Osage Orange

Imagine tennis balls – the bright neon-green kind – but a little larger and all wrinkly. Two of these showed up on my porch the other day (mysteriously) and I brought them in and put them in my fruit bowl.

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They have an unusual odor – not “pretty” – but not unpleasant either, sort of a clean chemical aroma, if that makes sense. I did a little googling and discovered they are called osage oranges (Maclura pomifera) and they grow on trees whose northern most range is the southern most part of my county, just barely.

osage orange distribution MapIt is reported indigenous people made war clubs from its very hard wood and that Europeans found it useful as a living livestock hedge, and later, after barbed wire became popular, the rot-resistant wood made good fence posts. The seeds are edible, if you can get to them through the pulp and slimy husk, a task readily engaged in by squirrels.  There are unsubstantiated claims that the fruits repel bugs and spiders in your home.

I don’t know who put these on my porch, but if you are reading this, I am very interested in seeing the tree from which they came! Contact me?

Read accounts about Osage Orange at:

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8 thoughts on “Osage Orange

  1. I have read that the osage orange was hung by the pioneers in their homes as a natural “air freshener”. It does have a sort of citrusy smell to it. Perhaps more, an insect repellent?
    We have 2 or 3 trees here in the Lewiston area, along the escarpment area. I always used to ask the owners for some of the fruit to take into my classroom each year.

  2. There is an Osage Orange tree in the Freeport Beach Park (Hali Reid Park, North East) along the Lake Erie shore. It was pointed out to me a couple of years ago. I think some people call it a “bow tree” because the Native Indians made their hunting bows from the tree’s wood.

  3. In earlier days, i.e. 1800’s and early 1900’s, back at the farms in Kansas the trees were used as borders, wind breaks, and living fences. Then later they were taken down so farmers could farm right to the edge of their properties and the wind started to take the soil away again. Meanwhile, the hedge apples or fruit, were used to keep ants out of the house.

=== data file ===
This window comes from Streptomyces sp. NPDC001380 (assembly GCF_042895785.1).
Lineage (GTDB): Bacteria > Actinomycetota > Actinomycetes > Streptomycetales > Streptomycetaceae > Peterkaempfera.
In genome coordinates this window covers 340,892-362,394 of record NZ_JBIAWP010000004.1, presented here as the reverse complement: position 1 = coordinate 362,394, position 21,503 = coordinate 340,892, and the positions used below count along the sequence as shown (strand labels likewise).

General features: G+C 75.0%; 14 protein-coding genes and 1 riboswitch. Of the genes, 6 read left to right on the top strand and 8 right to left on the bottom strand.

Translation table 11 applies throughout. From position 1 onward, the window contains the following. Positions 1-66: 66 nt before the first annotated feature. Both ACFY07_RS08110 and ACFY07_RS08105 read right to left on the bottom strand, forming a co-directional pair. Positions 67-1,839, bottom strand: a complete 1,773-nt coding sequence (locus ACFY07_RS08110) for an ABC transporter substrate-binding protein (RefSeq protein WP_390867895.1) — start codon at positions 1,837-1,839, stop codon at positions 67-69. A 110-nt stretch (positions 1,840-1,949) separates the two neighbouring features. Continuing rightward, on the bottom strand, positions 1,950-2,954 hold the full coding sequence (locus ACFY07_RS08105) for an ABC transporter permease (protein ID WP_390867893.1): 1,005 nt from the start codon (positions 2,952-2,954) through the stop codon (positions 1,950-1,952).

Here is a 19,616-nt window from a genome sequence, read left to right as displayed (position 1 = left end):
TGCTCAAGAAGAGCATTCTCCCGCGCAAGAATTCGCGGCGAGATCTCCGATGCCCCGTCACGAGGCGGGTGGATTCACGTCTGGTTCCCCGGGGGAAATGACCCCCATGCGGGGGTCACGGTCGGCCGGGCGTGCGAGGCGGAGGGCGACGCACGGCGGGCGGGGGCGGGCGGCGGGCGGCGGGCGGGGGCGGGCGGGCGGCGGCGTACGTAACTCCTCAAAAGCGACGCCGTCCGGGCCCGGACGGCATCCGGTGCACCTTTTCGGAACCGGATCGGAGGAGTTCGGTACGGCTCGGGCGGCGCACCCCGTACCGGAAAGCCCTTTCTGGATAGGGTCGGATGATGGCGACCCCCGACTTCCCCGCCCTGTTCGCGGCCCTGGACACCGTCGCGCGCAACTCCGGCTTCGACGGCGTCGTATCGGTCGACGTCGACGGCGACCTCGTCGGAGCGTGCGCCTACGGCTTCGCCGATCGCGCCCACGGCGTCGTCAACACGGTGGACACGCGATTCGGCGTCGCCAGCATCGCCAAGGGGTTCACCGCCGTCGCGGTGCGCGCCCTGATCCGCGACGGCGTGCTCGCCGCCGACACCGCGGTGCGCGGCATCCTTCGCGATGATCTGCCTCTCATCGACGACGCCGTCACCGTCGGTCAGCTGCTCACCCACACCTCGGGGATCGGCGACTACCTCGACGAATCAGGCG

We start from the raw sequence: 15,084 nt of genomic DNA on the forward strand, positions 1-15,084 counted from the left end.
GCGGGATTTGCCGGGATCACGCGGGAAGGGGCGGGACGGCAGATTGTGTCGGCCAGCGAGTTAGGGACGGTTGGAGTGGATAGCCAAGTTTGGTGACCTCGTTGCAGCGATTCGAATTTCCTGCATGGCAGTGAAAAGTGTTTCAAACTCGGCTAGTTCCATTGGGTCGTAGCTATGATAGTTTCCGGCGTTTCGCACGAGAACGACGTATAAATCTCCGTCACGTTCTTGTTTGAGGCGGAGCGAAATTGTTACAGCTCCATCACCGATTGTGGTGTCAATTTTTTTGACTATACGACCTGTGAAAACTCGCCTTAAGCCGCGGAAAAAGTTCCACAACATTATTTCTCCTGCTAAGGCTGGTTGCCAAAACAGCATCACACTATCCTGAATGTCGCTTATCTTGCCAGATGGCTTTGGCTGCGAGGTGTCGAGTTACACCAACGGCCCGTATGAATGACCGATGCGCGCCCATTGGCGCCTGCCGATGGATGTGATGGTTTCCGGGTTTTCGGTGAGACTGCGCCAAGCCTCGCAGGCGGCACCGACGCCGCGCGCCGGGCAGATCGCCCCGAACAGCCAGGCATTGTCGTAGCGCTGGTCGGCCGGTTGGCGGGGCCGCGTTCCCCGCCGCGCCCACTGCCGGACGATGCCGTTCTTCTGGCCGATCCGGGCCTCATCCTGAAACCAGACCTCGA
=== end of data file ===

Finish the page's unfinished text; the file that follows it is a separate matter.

4. Osage orange trees are found at Occanechee State Park in Clarksville, Virginia. I think it is about time for them to be ripe here.

  5. I used to live in Ontario, Canada. The first time I saw these fruits was in Port Dover, a small town on the North shore of Lake Erie. My father owns property near Fonthill, Ontario. He has a row of them along the roadside. People stop there in the Fall to grab some of the windfalls. I wonder if they grow any further North?

  6. there is a few of these osage-orange tree’s around here in Indiana but my plan is to help spread the seeds from the yellowed fruits..

    and for 1 thing they are not invasive trees so they need to be taken off the list in Indiana their are only 8 of these tree’s where i live and are all spread out far and i would like to see more of them growing around here and not to many animals eat the fruits my plan is to grow more of these trees all around and thats what im going to do, its very easy to grow from seeds the seeds don’t need to freeze to sprout out i have over 50 seeds so im good you-

    -just place the seed in the dirt cover it and water it and keep the dirt moist but not wet or you can place the seed in a jar with a bit of water in the jar and in a few days if the seed is good it’ll sprout out and what i have figured out is that these trees are slow growers so they take long growing like some evergreens do,

    its just that any good plants/trees i like is on Indiana’s invasive plant list and i think they put them on that list because they don’t like um its not that they are invasive its that they don’t like the plants or trees is what i think.

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